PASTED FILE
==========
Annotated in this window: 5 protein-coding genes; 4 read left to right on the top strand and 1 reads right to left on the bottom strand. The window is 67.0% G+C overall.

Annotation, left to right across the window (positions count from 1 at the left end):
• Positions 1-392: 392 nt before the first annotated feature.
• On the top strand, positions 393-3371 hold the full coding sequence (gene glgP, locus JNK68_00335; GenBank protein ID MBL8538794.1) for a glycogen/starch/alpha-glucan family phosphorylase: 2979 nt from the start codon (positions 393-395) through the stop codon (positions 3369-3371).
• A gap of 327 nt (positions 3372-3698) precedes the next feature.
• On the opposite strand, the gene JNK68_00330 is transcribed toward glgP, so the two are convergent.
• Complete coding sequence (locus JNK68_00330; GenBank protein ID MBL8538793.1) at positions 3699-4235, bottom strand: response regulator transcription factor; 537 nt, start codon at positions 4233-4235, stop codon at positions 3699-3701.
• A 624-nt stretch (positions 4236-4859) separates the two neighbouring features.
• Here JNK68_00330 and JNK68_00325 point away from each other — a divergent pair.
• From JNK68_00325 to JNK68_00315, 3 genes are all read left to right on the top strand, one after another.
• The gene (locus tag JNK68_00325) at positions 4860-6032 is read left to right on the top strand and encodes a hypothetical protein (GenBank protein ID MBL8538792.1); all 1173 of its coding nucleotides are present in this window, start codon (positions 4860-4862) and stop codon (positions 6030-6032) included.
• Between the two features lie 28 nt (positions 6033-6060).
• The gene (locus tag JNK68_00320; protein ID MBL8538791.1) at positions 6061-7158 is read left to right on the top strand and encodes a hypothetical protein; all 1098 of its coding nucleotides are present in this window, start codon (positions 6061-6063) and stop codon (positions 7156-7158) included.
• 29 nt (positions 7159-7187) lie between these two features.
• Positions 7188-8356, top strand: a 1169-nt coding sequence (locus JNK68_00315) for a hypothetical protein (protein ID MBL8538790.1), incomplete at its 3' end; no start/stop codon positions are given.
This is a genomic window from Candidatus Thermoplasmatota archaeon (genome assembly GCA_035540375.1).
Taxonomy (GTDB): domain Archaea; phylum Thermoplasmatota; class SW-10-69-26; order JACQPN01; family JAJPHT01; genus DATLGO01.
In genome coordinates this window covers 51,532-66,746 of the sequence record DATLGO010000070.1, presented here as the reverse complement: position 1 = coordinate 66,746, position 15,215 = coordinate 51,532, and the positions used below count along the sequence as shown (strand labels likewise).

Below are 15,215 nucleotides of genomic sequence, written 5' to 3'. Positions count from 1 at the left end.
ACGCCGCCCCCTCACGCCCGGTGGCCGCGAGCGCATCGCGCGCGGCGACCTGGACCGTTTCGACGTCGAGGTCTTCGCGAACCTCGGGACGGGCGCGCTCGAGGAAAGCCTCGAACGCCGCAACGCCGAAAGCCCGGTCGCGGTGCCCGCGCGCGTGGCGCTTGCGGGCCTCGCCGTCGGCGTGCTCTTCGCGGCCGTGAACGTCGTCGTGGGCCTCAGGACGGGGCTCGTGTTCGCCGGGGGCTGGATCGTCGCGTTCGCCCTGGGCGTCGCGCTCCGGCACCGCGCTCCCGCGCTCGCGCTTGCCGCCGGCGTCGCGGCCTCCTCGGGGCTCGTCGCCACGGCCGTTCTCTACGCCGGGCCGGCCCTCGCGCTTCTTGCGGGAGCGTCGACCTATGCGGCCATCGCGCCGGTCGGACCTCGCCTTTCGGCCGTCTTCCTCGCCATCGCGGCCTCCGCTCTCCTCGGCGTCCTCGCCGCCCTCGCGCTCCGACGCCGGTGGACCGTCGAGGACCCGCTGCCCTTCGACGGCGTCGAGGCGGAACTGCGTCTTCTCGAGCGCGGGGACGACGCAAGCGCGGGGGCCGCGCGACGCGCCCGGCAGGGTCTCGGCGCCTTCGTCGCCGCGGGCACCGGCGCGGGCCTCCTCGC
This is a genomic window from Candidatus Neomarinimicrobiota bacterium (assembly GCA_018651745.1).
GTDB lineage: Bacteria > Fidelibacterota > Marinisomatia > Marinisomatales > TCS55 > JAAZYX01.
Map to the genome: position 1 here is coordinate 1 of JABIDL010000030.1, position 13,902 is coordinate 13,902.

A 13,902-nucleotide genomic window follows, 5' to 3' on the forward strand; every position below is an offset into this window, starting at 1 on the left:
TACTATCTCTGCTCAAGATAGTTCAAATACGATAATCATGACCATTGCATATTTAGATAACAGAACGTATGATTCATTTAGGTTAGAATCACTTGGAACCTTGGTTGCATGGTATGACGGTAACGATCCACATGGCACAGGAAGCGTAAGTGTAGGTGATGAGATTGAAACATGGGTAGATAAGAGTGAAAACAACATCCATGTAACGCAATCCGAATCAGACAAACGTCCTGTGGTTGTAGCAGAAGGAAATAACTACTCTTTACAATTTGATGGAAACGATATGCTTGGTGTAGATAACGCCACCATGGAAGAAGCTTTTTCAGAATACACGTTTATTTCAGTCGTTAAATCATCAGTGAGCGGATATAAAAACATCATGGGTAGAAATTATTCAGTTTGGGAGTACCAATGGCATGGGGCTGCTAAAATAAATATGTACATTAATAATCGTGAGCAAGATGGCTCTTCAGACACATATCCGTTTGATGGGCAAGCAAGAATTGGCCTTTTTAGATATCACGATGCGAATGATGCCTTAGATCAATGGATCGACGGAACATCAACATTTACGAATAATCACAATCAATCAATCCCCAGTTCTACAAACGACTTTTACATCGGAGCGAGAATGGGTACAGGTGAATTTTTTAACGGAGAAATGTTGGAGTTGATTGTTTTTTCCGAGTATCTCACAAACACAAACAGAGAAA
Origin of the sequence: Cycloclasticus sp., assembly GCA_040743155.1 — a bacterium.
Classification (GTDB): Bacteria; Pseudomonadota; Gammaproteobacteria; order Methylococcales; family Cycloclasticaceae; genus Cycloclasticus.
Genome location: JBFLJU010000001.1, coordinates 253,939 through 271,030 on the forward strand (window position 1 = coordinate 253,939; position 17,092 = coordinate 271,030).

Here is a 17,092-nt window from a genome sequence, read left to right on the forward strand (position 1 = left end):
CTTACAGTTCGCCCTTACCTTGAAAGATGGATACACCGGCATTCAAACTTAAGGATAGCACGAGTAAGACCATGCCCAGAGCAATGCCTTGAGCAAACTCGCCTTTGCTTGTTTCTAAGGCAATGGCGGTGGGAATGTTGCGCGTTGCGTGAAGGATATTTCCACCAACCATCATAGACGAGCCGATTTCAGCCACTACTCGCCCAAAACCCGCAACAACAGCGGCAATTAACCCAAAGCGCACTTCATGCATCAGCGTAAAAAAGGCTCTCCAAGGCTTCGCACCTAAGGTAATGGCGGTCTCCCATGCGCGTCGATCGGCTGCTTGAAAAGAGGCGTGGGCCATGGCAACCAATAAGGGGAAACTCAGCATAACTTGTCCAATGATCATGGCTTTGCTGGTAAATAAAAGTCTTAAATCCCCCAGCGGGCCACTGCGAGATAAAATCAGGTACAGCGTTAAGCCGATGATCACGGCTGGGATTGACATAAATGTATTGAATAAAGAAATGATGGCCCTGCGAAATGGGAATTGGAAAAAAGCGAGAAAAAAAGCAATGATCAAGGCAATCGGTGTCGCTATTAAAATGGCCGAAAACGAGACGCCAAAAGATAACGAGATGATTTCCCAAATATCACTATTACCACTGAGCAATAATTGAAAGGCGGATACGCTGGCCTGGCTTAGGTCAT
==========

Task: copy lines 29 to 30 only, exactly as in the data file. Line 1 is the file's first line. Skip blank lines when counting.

Here is a 17,092-nt window from a genome sequence, read left to right on the forward strand (position 1 = left end):
CTTACAGTTCGCCCTTACCTTGAAAGATGGATACACCGGCATTCAAACTTAAGGATAGCACGAGTAAGACCATGCCCAGAGCAATGCCTTGAGCAAACTCGCCTTTGCTTGTTTCTAAGGCAATGGCGGTGGGAATGTTGCGCGTTGCGTGAAGGATATTTCCACCAACCATCATAGACGAGCCGATTTCAGCCACTACTCGCCCAAAACCCGCAACAACAGCGGCAATTAACCCAAAGCGCACTTCATGCATCAGCGTAAAAAAGGCTCTCCAAGGCTTCGCACCTAAGGTAATGGCGGTCTCCCATGCGCGTCGATCGGCTGCTTGAAAAGAGGCGTGGGCCATGGCAACCAATAAGGGGAAACTCAGCATAACTTGTCCAATGATCATGGCTTTGCTGGTAAATAAAAGTCTTAAATCCCCCAGCGGGCCACTGCGAGATAAAATCAGGTACAGCGTTAAGCCGATGATCACGGCTGGGATTGACATAAATGTATTGAATAAAGAAATGATGGCCCTGCGAAATGGGAATTGGAAAAAAGCGAGAAAAAAAGCAATGATCAAGGCAATCGGTGTCGCTATTAAAATGGCCGAAAACGAGACGCCAAAAGATAACGAGATGATTTCCCAAATATCACTATTACCACTGAGCAATAATTGAAAGGCGGATACGCTGGCCTGGCTTAGGTCAT